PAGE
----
# Probablity in dice game [closed]

In a game of dice, five dice are rolled simultaneously. Find the probability that the roll produced at least four of a kind.

• Calculate the probabilities of five of a kind and four of a kind and add them. – 655321 Jan 21 '15 at 7:20
• Presumably this means $5$ of a kind or $4$ of a kind. For $5$ of a kind, easy I think, $\frac{6}{6^5}$. For $4$ of a kind, the kind we have $4$ of can be chosen in $6$ ways. For each way, the other kind can be chosen in $5$ ways. Once these are chosen, the kind we have $1$ of can be placed in any one of $5$ places, for a probability of $\frac{(6)(5)(5)}{6^5}$. Add the two probabilities. – André Nicolas Jan 21 '15 at 7:25

Imagine instead rolling the dice one at a time, and recording the result as a word of length $5$ over the alphabet $\{1,2,3,4,5,6\}$. There are $6^5$ such words, all equally likely. We now count the favourables.

There are $6$ "five of a kind" words. So the probability of five of a kind is $\frac{6}{6^5}$.

Now we find the probability of "four of a kind." The kind we have four of can be chosen in $6$ ways. For each choice, the kind we have one of can be chosen in $5$ ways. For each of the $(6)(5)$ choices so far, there are $5$ places where the kind we have one of can be put, for a total of $(6)(5)(5)$. So the probability of four of a kind is $\frac{(6)(5)(5)}{6^5}$.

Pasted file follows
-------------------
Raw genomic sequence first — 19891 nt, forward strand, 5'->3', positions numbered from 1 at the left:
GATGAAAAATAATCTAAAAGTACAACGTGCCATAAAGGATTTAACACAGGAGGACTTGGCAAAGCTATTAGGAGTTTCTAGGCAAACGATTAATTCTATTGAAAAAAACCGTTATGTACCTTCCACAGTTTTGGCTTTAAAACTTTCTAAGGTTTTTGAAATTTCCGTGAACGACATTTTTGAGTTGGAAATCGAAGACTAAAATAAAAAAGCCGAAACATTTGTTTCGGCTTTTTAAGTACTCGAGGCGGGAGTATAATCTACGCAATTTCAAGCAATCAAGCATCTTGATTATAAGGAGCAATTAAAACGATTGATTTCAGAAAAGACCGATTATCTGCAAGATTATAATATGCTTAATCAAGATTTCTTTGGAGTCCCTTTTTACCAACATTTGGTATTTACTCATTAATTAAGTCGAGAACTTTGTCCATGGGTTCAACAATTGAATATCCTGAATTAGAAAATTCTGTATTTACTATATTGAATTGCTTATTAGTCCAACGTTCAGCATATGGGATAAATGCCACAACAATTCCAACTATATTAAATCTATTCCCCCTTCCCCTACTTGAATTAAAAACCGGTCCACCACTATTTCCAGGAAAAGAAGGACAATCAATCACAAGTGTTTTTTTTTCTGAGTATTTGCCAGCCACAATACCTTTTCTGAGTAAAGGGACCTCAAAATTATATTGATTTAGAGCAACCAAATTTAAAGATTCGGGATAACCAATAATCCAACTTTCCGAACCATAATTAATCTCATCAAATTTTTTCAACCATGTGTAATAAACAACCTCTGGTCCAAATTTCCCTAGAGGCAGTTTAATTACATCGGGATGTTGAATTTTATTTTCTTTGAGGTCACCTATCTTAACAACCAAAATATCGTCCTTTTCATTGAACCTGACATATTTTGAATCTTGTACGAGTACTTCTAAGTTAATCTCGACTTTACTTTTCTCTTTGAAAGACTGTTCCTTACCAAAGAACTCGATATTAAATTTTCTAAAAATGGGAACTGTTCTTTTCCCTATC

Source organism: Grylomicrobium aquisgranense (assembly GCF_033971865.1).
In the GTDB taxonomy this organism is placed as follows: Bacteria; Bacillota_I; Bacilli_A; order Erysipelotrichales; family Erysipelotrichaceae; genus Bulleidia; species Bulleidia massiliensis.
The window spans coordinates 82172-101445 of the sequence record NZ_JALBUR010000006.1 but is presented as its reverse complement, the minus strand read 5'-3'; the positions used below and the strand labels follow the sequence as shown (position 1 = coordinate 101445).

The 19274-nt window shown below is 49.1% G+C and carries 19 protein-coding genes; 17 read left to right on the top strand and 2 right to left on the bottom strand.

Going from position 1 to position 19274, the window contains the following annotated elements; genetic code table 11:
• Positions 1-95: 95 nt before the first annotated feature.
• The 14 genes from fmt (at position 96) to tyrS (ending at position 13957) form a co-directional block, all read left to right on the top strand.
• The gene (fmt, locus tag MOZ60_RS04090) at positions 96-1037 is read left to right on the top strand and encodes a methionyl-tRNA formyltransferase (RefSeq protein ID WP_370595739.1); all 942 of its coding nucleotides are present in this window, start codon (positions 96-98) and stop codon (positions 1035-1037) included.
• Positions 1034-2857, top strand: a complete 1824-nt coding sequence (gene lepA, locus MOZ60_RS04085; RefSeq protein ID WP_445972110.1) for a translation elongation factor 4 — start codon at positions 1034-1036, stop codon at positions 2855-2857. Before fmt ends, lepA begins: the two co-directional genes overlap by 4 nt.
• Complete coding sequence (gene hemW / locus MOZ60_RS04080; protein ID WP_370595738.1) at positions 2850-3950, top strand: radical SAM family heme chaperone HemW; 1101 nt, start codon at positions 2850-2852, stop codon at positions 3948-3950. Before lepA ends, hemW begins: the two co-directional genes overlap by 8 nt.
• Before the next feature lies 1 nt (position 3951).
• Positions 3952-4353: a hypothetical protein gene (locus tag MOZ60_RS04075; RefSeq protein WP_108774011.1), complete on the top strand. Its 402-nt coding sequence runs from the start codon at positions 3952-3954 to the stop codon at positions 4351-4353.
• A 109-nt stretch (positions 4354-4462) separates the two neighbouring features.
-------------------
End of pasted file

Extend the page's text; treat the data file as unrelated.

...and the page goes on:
It follows that the probability of at least four of a kind is $\frac{6}{6^5}+\frac{(6)(5)(5)}{6^5}$.

Probability of five of a kind:

First dice can be anything, $P_1 = 1$, but the next four dices all have to land on the same number as the first one: $P_2 = P_3 = P_4 = P_5 = 1/6$. The probability of five of a kind is then $$\prod_{i=1}^5 P_i = \frac{1}{6^4}.$$

Probability of four of a kind:

First dice can be anything, $P_1 = 1$, but the next three dices all have to land on the same number as the first one: $P_2 = P_3 = P_4 = 1/6$. The last dice has to land on a different number, so $P_5 = 5/6$. The probability of four of a kind is then $$\prod_{i=1}^5 P_i = \frac{5}{6^4}.$$

The probability of having at least four of a kind is then the probability of having five or four of a kind $$\frac{1}{6^4} + \frac{5}{6^4} = \frac{1}{6^3} = \frac{1}{216}.$$

The total cases are $6^{5}$ as there are $6$ states for each dice
Now, we have to find out the number of ways we can get $4$ same numbers with no restriction on the last die and then subtract that from the total cases. We first choose the number for the four dice by ${6\choose1}=6$ ways. The remaining die can have any of $6$ numbers.
So, by principle of inclusion/exclusion we get $6^{5}-6\times6=7740$ favourable cases (cases with atleast 4 distinct numbers on the dice). Therefore, the probability is $\frac{7740}{6^{5}}=\frac{215}{216}$ as the final answer.